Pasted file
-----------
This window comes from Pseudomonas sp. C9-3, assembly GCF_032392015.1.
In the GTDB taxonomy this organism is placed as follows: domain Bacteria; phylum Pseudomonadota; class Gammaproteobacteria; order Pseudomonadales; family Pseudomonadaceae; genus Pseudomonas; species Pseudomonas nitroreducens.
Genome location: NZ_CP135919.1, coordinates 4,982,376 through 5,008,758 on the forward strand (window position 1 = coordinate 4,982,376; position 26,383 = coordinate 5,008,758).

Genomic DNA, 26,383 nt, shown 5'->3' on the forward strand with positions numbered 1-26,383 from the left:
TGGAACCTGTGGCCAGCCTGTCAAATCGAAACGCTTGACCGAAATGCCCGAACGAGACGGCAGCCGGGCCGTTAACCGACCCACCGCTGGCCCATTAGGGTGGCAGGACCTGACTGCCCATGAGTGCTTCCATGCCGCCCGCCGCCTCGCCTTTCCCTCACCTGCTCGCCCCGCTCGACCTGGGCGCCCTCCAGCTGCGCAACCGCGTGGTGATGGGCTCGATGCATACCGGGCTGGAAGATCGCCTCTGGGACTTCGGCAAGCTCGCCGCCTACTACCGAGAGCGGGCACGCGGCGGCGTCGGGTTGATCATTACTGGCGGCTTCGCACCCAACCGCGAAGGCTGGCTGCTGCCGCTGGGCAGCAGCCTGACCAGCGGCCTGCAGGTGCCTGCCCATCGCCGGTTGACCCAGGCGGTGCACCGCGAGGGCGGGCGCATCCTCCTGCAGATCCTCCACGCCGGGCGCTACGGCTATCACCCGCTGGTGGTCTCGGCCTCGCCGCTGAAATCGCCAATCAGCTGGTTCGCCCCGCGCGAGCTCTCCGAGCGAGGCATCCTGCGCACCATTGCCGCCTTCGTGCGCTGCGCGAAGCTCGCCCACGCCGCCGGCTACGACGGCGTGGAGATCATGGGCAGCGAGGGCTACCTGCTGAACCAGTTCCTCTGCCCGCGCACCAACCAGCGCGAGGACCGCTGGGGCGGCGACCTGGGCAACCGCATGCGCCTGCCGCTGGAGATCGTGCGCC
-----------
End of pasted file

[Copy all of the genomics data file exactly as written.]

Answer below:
This window comes from Pseudomonas sp. C9-3, assembly GCF_032392015.1.
In the GTDB taxonomy this organism is placed as follows: domain Bacteria; phylum Pseudomonadota; class Gammaproteobacteria; order Pseudomonadales; family Pseudomonadaceae; genus Pseudomonas; species Pseudomonas nitroreducens.
Genome location: NZ_CP135919.1, coordinates 4,982,376 through 5,008,758 on the forward strand (window position 1 = coordinate 4,982,376; position 26,383 = coordinate 5,008,758).

Genomic DNA, 26,383 nt, shown 5'->3' on the forward strand with positions numbered 1-26,383 from the left:
TGGAACCTGTGGCCAGCCTGTCAAATCGAAACGCTTGACCGAAATGCCCGAACGAGACGGCAGCCGGGCCGTTAACCGACCCACCGCTGGCCCATTAGGGTGGCAGGACCTGACTGCCCATGAGTGCTTCCATGCCGCCCGCCGCCTCGCCTTTCCCTCACCTGCTCGCCCCGCTCGACCTGGGCGCCCTCCAGCTGCGCAACCGCGTGGTGATGGGCTCGATGCATACCGGGCTGGAAGATCGCCTCTGGGACTTCGGCAAGCTCGCCGCCTACTACCGAGAGCGGGCACGCGGCGGCGTCGGGTTGATCATTACTGGCGGCTTCGCACCCAACCGCGAAGGCTGGCTGCTGCCGCTGGGCAGCAGCCTGACCAGCGGCCTGCAGGTGCCTGCCCATCGCCGGTTGACCCAGGCGGTGCACCGCGAGGGCGGGCGCATCCTCCTGCAGATCCTCCACGCCGGGCGCTACGGCTATCACCCGCTGGTGGTCTCGGCCTCGCCGCTGAAATCGCCAATCAGCTGGTTCGCCCCGCGCGAGCTCTCCGAGCGAGGCATCCTGCGCACCATTGCCGCCTTCGTGCGCTGCGCGAAGCTCGCCCACGCCGCCGGCTACGACGGCGTGGAGATCATGGGCAGCGAGGGCTACCTGCTGAACCAGTTCCTCTGCCCGCGCACCAACCAGCGCGAGGACCGCTGGGGCGGCGACCTGGGCAACCGCATGCGCCTGCCGCTGGAGATCGTGCGCC